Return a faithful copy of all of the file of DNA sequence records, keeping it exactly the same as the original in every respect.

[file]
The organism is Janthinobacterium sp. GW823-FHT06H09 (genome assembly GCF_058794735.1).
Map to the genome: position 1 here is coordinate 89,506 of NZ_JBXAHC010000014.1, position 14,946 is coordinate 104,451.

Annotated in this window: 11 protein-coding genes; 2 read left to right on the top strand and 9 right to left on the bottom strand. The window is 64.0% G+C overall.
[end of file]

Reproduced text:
The organism is Janthinobacterium sp. GW823-FHT06H09 (genome assembly GCF_058794735.1).
Map to the genome: position 1 here is coordinate 89,506 of NZ_JBXAHC010000014.1, position 14,946 is coordinate 104,451.

Annotated in this window: 11 protein-coding genes; 2 read left to right on the top strand and 9 right to left on the bottom strand. The window is 64.0% G+C overall.